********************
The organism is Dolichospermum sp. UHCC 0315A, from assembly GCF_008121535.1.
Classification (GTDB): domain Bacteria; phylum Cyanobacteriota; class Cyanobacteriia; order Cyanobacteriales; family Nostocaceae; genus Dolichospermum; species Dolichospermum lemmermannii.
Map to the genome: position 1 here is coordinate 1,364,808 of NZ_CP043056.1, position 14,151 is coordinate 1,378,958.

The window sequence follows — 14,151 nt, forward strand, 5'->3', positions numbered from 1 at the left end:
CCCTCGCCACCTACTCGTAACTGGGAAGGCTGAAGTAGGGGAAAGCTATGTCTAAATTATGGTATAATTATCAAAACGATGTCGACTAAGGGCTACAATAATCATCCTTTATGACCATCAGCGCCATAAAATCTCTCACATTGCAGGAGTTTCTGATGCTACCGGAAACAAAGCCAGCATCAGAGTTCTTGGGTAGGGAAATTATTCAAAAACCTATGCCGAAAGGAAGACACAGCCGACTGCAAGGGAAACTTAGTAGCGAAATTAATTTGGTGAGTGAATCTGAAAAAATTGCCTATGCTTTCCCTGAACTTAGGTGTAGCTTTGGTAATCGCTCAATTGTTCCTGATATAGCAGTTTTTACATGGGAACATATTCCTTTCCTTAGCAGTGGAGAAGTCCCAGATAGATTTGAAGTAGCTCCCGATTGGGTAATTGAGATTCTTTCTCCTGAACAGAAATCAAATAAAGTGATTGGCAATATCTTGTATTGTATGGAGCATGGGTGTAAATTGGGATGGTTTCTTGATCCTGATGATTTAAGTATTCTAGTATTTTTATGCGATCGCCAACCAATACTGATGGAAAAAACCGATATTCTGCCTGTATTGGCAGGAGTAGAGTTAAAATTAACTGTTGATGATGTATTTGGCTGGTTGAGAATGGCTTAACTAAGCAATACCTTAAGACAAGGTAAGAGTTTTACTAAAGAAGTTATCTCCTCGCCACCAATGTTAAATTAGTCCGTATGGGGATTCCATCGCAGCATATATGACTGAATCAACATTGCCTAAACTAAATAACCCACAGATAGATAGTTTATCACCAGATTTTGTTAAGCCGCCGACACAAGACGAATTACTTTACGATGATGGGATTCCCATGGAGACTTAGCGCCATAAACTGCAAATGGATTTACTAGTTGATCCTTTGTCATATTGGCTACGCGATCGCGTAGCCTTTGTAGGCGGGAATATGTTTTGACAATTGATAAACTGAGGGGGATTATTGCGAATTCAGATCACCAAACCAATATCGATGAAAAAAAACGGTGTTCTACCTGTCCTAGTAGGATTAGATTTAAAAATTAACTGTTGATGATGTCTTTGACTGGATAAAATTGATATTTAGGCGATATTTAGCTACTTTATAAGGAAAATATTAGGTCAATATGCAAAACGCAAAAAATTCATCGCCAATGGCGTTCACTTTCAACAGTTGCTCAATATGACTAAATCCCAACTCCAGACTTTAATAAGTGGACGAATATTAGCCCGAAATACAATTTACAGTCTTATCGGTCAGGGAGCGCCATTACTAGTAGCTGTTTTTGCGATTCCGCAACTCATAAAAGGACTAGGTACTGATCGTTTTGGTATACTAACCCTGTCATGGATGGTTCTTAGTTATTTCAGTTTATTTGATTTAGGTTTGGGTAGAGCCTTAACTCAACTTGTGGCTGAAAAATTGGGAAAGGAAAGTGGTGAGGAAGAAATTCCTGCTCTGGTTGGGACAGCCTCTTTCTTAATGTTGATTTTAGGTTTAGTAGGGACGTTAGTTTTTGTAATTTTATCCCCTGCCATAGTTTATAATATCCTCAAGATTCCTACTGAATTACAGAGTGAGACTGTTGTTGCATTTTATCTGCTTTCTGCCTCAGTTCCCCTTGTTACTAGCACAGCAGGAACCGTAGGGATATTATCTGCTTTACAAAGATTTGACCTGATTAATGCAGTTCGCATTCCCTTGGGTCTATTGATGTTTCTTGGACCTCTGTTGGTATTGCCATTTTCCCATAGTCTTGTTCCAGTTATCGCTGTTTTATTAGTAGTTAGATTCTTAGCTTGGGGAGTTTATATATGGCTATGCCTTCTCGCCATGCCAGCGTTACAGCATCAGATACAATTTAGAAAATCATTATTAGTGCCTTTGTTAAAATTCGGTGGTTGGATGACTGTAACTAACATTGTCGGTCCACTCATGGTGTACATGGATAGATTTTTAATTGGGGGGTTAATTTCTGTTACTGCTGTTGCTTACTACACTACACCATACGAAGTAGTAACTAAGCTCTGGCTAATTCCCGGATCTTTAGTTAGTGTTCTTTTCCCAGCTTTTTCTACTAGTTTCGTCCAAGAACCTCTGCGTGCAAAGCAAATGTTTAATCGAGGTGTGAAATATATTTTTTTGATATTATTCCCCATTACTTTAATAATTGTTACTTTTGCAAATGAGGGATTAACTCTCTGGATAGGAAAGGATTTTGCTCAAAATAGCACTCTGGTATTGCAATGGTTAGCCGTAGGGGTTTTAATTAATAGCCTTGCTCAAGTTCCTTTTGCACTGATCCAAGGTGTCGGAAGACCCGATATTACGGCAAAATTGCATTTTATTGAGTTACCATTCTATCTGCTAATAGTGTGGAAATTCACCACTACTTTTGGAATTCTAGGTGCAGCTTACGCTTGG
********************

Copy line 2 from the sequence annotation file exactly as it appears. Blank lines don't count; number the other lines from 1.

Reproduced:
Classification (GTDB): domain Bacteria; phylum Cyanobacteriota; class Cyanobacteriia; order Cyanobacteriales; family Nostocaceae; genus Dolichospermum; species Dolichospermum lemmermannii.